It includes reference to Nestlé's Twitter PR disaster last month, though lacks the full story. An extract from:
But critics of the company countered that the event was a public relations ploy in reaction to an ongoing boycott of Nestle for marketing baby milk formula as a substitute for breast feeding in developing countries.
In fact, before the trip, critics reached out to the bloggers invited to California and urged them to not go.
No one canceled.
As the event got underway, the online conversation quickly turned into an online battlefield. The company's Twitter channel was so inundated with anti-Nestle messages, and nasty accusations aimed at the attendees, that it was essentially shut down. The company, caught off guard, let the parents field questions aimed at executives until finally stepping into the fray.
I saw several bloggers say they had been invited to the event and refused to go. Not the same as canceling, but bloggers on the invitation list were not all blind to the conflicts of interest in attending, even if unaware of the boycott.
Nestlé is one of the four most boycotted companies on the planet, according to an independent survey, because it is found to be responsible for more violations of the marketing standards for baby foods than any other company.
The LA Times article is a little lazy in characterising the posts to the #nestlefamily hashtag as 'anti-Nestlé messages' and 'accusations aimed at the attendees'. The vast majority of posts were raising concerns about Nestlé practices and posting links to evidence (I became aware of the event through traffic to our sites) and responding to specific requests from some attendees for questions to put to executives, including the Chief Executive of Nestlé USA.
Nestlé came online briefly and offered to take questions. I offered to take part in a tweet debate directly with Nestlé on behalf of Baby Milk Action, but this was not taken up. Nestlé stayed on line for an hour or so, promising to come back the next day to respond to questions, but did not.
The fact is Nestlé runs from fora where there are people with the knowledge to challenge its bland assurances that it markets formula 'ethically and responsibly' (a claim that the UK Advertising Standards Authority found to be untrue when Nestlé made it in an anti-boycott advertisement). It not only ran from the questions on Twitter, it now refuses to debate with Baby Milk Action, after we won a series of them from 2001 - 2004. Nestlé refused to attend a European Parliament Public Hearing in 2000, when UNICEF Legal Officer was present to address questions regarding interpretation of the marketing requirements Nestlé should be following (Nestlé claims its own interpretation is correct, while dismissing all others, including UNICEF). And Nestlé refuses to even set out its terms and conditions for participating in an independent expert tribunal into its policies and practices.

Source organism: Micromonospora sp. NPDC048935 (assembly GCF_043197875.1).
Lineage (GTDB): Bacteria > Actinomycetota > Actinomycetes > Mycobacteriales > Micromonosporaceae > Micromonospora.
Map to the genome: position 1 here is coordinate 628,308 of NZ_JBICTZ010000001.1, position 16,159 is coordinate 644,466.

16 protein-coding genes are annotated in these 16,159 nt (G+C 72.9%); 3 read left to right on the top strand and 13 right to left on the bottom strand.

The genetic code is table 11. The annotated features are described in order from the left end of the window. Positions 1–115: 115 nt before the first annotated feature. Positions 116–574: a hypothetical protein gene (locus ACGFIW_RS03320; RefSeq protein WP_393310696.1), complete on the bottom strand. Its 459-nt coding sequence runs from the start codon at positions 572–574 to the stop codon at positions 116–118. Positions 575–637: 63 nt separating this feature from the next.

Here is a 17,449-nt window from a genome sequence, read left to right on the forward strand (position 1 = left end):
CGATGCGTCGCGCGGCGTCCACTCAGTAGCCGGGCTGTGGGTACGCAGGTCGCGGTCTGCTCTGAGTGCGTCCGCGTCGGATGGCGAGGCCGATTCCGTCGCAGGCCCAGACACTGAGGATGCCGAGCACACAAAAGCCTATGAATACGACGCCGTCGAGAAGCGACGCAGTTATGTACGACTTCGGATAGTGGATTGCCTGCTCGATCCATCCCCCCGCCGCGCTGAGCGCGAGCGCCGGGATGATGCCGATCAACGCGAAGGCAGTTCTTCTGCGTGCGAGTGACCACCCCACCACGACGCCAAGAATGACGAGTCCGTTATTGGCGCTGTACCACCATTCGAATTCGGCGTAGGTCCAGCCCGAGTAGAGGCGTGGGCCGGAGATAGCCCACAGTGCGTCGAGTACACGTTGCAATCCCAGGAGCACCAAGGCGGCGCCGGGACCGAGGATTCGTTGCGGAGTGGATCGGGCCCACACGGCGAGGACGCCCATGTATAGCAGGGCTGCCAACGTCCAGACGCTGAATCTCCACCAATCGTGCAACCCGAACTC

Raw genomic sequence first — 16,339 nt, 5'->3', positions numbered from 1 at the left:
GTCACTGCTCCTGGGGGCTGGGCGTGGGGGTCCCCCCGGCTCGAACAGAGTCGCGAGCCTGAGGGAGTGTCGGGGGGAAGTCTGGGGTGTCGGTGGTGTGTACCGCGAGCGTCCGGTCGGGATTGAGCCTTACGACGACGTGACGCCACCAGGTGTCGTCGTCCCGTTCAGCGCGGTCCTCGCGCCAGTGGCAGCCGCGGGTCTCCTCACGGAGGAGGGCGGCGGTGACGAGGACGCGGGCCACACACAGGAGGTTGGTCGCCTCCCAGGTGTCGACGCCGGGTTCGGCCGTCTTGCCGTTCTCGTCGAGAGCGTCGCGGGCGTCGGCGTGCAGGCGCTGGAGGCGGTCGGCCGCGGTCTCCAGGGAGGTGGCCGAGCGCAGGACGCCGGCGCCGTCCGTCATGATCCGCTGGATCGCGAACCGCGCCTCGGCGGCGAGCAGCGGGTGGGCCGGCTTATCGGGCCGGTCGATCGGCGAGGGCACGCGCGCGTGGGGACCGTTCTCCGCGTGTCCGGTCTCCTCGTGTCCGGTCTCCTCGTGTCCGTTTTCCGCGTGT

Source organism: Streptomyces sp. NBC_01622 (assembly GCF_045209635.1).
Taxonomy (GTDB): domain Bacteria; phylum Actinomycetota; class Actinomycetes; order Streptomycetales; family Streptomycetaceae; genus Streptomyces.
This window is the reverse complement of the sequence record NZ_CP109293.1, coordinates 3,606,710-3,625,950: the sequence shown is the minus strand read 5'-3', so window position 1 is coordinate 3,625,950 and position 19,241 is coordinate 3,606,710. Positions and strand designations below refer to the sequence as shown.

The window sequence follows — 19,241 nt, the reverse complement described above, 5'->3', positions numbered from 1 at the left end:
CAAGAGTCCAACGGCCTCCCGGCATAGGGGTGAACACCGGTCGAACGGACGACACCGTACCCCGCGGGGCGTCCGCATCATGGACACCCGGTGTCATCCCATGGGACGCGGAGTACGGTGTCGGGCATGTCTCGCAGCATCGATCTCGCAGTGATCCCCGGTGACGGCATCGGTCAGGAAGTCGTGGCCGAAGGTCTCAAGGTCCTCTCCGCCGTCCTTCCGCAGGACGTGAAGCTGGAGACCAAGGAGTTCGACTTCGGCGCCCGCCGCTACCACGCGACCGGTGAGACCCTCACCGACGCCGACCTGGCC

Nestlé prefers to direct people to its own website and provide written answers, but not defend them when these are scrutinised, perhaps hoping the majority will accept its assurances at face value. Those who do look closer generally come away more shocked and dismayed at Nestlé's deceit as it tries to defend practices that contribute to the unnecessary death and suffering of infants.
Nestlé's reticence to engage with informed critics can be understood given how its response to questions put by the PhD in Parenting blog has fueled concerns rather than dissuaded those looking at this issue. Nestlé's answers have been posted in full on the blog, and can be found via:
As is often the case, Nestlé's attempt to divert criticism became a PR disaster and gave International Nestlé-Free Week a boost in the US in its third year. The week aims to encourage boycotters to do more and non-boycotters to do something to increase the pressure on Nestlé. Boycotting has forced some changes and greater involvement can only help. See: